Defective axonal transport in motor neuron disease
journal contributionposted on 2023-06-07, 14:19 authored by Ali Morsi El-Kadi, Violetta Soura, Majid HafezparastMajid Hafezparast
Several recent studies have highlighted the role of axonal transport in the pathogenesis of motor neuron diseases. Mutations in genes that control microtubule regulation and dynamics have been shown to cause motor neuron degeneration in mice and in a form of human motor neuron disease. In addition, mutations in the molecular motors dynein and kinesins and several proteins associated with the membranes of intracellular vesicles that undergo transport cause motor neuron degeneration in humans and mice. Paradoxically, evidence from studies on the legs at odd angles (Loa) mouse and a transgenic mouse model for human motor neuron disease suggest that partial limitation of the function of dynein may in fact lead to improved axonal transport in the transgenic mouse, leading to delayed disease onset and increased life span.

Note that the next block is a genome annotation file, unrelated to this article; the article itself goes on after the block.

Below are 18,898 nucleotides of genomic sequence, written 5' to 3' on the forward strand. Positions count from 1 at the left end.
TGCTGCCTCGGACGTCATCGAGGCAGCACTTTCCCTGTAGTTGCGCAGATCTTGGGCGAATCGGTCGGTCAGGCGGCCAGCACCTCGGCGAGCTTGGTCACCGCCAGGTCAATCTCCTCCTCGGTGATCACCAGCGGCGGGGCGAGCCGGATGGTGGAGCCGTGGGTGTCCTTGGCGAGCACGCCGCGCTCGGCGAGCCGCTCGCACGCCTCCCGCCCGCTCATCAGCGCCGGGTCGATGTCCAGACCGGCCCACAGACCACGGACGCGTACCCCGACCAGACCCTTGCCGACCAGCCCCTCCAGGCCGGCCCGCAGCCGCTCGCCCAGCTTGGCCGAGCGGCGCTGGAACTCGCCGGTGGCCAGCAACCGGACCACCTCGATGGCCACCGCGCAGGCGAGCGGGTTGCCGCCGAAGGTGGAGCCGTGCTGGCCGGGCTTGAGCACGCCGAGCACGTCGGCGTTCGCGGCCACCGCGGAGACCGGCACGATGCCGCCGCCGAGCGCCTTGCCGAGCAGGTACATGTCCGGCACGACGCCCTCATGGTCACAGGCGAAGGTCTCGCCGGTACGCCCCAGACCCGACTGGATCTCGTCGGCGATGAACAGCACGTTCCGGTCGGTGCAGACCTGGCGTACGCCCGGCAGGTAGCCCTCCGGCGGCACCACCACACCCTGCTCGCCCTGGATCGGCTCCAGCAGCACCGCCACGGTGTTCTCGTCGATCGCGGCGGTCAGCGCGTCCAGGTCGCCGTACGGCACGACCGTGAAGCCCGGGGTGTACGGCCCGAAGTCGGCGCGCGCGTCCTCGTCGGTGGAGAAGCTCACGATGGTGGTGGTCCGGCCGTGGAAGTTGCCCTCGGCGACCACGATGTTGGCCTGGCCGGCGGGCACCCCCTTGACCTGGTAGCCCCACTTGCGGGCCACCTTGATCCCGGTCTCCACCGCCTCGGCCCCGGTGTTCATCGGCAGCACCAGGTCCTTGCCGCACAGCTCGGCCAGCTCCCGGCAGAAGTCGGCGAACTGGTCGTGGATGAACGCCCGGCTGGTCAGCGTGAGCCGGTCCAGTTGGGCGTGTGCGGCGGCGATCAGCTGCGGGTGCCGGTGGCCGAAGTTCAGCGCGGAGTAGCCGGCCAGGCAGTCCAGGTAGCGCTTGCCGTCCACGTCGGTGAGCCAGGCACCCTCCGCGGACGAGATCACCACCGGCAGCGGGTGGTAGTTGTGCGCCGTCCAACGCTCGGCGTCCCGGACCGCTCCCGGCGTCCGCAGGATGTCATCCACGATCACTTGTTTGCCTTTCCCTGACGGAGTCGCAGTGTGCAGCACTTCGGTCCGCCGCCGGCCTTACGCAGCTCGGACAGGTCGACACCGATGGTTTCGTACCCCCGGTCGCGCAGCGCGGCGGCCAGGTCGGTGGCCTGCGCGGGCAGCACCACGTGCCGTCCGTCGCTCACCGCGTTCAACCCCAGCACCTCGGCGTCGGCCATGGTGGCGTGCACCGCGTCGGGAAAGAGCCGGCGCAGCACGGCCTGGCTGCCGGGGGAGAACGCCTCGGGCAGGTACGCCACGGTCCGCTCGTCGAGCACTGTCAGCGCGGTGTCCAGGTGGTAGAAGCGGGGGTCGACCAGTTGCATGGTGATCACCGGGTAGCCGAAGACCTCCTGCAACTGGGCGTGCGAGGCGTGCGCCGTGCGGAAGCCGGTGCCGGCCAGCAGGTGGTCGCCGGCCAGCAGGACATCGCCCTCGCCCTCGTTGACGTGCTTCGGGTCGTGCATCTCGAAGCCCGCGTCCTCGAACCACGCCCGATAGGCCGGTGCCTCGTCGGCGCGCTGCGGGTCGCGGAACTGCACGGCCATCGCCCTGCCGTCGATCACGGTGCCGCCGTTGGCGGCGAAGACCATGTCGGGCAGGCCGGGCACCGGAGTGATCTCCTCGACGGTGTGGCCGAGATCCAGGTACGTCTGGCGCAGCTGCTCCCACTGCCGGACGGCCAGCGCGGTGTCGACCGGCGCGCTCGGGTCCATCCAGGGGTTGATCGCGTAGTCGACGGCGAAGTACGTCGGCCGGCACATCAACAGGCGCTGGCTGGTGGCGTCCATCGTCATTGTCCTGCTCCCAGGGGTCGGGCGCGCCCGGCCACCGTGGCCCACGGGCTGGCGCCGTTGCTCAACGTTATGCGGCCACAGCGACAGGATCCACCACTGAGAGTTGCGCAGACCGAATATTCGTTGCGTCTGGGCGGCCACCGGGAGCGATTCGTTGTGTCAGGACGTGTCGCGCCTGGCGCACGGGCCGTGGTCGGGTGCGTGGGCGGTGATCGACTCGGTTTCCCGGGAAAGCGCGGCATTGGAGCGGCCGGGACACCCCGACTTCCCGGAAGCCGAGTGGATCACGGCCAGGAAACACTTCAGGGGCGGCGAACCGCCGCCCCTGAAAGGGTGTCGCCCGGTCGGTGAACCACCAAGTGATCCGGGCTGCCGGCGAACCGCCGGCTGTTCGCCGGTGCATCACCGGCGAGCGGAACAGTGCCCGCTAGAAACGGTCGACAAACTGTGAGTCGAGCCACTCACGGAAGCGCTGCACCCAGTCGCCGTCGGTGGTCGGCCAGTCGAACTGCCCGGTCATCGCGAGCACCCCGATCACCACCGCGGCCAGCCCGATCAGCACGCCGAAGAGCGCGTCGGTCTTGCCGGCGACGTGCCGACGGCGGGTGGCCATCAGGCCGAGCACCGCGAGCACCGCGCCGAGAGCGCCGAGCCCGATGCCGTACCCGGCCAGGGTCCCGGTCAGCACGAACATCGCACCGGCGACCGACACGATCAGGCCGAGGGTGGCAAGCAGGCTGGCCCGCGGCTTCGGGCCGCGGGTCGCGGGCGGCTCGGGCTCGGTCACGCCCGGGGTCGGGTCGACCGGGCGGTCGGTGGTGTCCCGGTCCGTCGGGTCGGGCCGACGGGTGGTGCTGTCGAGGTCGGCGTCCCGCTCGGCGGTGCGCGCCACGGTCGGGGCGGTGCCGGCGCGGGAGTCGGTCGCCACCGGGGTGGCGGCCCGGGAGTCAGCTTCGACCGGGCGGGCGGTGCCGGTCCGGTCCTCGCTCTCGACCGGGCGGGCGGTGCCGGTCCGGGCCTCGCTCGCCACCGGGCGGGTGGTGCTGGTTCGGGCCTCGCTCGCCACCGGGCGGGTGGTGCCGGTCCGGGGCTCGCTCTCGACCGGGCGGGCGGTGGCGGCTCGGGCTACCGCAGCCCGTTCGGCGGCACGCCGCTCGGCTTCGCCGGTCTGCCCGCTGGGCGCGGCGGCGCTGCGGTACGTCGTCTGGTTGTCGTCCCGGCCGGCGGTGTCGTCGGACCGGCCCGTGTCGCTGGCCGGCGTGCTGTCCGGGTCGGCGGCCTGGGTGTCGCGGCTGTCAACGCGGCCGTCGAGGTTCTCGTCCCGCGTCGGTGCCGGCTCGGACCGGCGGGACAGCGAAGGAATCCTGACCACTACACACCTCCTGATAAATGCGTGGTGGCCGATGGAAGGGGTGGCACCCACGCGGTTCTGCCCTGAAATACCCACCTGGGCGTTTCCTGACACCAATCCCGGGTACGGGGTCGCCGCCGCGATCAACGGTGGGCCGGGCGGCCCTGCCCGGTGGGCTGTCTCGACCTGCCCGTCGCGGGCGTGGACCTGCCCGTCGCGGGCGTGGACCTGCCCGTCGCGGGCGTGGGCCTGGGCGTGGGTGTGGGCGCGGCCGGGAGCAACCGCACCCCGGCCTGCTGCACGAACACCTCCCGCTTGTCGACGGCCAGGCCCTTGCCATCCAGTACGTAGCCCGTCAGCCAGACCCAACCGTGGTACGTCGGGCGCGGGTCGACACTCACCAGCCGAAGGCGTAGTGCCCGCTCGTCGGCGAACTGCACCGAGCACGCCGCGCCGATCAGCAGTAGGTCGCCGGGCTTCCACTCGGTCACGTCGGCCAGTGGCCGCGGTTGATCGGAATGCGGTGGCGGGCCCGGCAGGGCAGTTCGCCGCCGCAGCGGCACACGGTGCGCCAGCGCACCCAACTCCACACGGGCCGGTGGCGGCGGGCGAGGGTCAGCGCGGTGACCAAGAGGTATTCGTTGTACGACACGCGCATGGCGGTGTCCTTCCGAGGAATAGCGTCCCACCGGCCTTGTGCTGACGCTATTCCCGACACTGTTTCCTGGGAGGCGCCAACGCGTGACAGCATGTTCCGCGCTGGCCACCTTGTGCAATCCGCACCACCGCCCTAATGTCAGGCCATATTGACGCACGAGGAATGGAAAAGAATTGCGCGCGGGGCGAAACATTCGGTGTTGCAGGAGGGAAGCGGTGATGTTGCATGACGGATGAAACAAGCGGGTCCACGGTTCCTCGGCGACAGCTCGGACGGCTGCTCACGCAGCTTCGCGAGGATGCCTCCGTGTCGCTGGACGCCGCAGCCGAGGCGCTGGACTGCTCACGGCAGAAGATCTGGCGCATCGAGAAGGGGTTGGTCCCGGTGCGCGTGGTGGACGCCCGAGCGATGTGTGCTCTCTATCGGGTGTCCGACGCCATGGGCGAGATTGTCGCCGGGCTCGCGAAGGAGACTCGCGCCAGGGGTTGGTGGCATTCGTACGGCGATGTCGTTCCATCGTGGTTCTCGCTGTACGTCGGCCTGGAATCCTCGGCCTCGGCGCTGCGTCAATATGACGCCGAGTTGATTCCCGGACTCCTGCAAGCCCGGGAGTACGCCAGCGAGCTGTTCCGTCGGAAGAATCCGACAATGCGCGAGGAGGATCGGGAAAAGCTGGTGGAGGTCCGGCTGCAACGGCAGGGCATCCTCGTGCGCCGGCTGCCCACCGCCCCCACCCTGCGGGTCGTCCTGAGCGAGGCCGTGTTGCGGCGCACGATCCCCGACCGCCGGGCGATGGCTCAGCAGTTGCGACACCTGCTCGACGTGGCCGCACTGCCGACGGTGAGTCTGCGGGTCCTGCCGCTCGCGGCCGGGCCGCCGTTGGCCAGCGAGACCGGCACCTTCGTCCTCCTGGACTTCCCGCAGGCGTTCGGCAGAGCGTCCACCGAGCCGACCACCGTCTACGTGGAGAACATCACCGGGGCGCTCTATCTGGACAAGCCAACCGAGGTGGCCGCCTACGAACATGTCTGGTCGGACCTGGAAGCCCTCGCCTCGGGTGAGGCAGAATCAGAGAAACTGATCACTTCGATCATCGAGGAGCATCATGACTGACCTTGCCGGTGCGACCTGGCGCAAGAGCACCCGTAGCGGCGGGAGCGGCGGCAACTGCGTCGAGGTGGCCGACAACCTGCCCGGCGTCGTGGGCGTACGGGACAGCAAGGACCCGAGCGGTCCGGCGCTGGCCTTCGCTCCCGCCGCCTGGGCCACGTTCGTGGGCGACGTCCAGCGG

JournalJournal of Neuroscience Research
Department affiliated with
- Biochemistry Publications
NotesThis is a preprint of an article published in Journal of Neuroscience Research, 85 (12). pp. 2557-2566. ISSN 0360-4012 Publisher's version available at official URL http://www.interscience.Wiley.com/
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